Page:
It'll be easier in MLS in 2011
By Marc Weber
Fans of acronyms, rejoice! The United States Soccer Federation (USSF) announced Thursday that feuding footsie foes, the United Soccer Leagues (USL) and North American Soccer League (NASL), have reached an agreement on a second-division for the 2010 season: the USSF D2.
The newly-formed, and highly temporary, league has 12 teams split into two conferences. The Vancouver Whitecaps join the Montreal Impact, Miami FC, AC St. Louis and Crystal Palace Baltimore in the NASL Conference.
The loyalist trio of the Austin Aztex, Portland Timbers and Puerto Rico Islanders -- the only three USL-1 teams from last year to remain sided with that league during the dispute -- join the Minnesota Thunder, Rochester Rhinos and Tampa Bay Rowdies in the USL Conference.
Of course, the Whitecaps jump to North America's premier loop, Major League Soccer (MLS) in 2011, so don't get too attached.
"It's a great short-term solution," said Caps president Bob Lenarduzzi. "I applaud the USSF for coming up with this and getting everybody to buy into it."
There wasn't much time left for any other course of action.
A week ago, the USSF denied sanctioning to both the USL and breakaway NASL, forcing the sides back to the bargaining table.
Nike's August sale of USL to NuRock Soccer Holdings, rather than an owner-backed bid, sparked the split.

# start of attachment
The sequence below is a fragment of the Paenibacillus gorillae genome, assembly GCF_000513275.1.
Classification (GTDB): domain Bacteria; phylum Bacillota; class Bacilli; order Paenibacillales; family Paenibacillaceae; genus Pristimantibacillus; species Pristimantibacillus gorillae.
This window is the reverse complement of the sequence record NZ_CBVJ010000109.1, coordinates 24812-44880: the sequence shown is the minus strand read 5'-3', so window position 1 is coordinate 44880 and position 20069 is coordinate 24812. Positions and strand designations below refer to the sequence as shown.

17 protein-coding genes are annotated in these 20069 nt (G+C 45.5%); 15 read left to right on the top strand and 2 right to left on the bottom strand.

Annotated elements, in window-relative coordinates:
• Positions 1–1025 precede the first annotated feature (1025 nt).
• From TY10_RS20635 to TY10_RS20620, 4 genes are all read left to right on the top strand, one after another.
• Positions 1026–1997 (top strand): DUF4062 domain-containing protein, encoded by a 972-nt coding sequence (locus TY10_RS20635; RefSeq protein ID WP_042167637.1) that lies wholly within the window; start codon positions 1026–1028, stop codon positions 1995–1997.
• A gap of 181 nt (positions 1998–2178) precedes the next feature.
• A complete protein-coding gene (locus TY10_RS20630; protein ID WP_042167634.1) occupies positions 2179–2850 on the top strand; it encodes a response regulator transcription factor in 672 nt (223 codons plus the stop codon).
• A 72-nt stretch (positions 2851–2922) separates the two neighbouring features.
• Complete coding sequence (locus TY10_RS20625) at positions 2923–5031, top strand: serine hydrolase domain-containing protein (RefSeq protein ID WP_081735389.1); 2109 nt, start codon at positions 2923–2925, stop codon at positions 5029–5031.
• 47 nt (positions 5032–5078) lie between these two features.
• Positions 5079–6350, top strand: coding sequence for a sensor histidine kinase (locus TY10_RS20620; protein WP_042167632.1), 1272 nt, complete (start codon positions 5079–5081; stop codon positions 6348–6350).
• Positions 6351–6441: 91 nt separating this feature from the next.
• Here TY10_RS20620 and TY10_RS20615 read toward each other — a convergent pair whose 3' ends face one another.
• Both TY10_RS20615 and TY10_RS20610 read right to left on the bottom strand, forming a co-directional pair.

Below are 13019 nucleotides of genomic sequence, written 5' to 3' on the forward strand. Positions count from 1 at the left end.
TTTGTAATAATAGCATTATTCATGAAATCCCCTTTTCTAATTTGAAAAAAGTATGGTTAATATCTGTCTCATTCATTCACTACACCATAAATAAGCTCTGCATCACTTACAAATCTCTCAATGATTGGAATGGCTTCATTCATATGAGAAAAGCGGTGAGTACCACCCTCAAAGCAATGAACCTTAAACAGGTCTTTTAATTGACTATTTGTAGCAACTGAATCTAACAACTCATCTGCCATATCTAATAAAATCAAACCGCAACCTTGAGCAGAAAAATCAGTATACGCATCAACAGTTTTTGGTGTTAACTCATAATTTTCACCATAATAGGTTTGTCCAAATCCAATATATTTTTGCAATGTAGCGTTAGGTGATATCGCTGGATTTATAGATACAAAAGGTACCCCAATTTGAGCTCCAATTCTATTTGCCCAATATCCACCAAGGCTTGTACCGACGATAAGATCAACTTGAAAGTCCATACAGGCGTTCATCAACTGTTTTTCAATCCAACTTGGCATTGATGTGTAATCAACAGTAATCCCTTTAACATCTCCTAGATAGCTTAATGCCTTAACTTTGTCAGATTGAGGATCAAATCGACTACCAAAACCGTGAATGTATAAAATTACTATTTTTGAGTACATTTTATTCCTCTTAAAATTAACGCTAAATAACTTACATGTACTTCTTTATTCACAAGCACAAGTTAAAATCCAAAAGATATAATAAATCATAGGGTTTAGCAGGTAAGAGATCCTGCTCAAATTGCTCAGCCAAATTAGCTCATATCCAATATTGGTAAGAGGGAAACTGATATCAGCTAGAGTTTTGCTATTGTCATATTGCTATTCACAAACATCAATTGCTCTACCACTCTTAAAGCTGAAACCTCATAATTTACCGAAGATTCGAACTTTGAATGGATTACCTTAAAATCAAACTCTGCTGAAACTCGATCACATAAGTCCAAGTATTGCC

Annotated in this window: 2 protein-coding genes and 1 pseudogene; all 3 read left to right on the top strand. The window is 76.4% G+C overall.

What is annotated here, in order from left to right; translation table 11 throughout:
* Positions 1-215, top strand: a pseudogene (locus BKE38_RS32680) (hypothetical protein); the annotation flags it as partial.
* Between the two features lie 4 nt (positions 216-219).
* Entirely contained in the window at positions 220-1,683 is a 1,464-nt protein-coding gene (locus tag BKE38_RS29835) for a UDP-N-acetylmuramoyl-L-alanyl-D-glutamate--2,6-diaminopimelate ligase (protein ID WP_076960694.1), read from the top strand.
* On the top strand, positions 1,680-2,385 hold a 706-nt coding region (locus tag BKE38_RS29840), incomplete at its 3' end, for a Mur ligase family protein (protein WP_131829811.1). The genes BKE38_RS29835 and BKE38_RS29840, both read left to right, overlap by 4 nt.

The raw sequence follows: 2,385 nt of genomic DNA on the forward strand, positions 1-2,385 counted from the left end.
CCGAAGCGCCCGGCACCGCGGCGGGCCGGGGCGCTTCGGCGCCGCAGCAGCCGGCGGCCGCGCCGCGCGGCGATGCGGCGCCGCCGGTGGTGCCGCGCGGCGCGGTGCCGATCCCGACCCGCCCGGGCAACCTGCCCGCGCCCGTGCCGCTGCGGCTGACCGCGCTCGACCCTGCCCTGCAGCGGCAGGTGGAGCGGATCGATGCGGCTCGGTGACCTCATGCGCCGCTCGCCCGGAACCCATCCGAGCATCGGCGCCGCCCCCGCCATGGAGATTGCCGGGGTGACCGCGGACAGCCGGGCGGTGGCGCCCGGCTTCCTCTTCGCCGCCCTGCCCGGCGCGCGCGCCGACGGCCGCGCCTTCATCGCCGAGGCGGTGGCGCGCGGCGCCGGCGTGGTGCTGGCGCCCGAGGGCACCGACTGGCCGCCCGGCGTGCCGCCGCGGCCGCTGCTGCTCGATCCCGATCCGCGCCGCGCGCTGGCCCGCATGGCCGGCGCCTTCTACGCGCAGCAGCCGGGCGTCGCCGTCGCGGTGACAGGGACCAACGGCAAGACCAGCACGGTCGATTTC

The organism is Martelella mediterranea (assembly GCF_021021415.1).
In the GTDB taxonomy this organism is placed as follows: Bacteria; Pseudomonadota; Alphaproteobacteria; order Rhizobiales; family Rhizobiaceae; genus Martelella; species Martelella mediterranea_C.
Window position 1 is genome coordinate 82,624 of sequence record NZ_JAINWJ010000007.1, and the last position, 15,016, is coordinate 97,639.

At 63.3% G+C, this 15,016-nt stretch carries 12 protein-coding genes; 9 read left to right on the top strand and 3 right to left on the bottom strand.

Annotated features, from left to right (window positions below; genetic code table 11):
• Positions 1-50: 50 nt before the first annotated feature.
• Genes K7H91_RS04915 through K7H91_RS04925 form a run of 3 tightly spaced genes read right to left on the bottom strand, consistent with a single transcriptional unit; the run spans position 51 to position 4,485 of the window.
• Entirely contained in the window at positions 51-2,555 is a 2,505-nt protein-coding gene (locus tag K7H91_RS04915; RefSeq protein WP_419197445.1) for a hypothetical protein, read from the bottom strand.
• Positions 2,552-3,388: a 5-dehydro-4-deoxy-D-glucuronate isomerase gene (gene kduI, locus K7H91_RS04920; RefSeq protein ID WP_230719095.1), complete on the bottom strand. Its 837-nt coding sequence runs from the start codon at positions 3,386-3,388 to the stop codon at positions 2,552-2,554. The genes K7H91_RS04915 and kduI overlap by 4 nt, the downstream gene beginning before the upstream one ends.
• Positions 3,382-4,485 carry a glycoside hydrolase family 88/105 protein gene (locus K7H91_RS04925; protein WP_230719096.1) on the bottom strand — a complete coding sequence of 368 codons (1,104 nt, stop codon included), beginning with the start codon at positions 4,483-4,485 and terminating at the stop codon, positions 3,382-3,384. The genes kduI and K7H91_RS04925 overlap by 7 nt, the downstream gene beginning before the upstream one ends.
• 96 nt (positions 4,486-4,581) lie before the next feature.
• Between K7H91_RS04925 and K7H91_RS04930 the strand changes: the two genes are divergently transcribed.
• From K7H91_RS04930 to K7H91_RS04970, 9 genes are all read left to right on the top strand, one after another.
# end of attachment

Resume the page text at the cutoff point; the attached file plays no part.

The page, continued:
Sunil Gulati, USSF president, said his federation will play a large role in governing the one-year league, while also working toward a more stable, long-term second-tier structure in the U.S.
The 2010 schedule has yet to be set, but there will be inter-conference play and between 28 and 34 games starting likely in late April. Also noteworthy, all USL litigation against NASL teams has been dropped.
Lenarduzzi said this drawn-out dispute hasn't hurt his club.
"We've dealt with the odd call from a sponsor or season-ticket holder wondering if we'd be playing in 2010, but very few," he said. "The only thing we'd like back is a little bit of time, but when I look at what's ahead, it's been an unfortunate blip."
Atlanta and New York were also mentioned as potential markets, but neither is ready for 2010. The NASL has talked up Edmonton as an addition for 2011. They could take Vancouver's place and forge a formal development partnership with the MLS Whitecaps.
But the Caps are still exploring the possibility of maintaining their own second-tier squad. It all depends on the changes MLS makes to its roster rules.
"There's still the MLS part that's unresolved in terms of what we can or can't do," Lenarduzzi said. "We're just delighted we can now get back to planning for this upcoming season."
The Canadian Soccer Association
(CSA) backed the USSF's decision and confirmed that Nutrilite Canadian Championship play between Vancouver, Montreal and Toronto FC will continue as a six-game tournament with a CONCACAF Champions League berth awarded to the winner.
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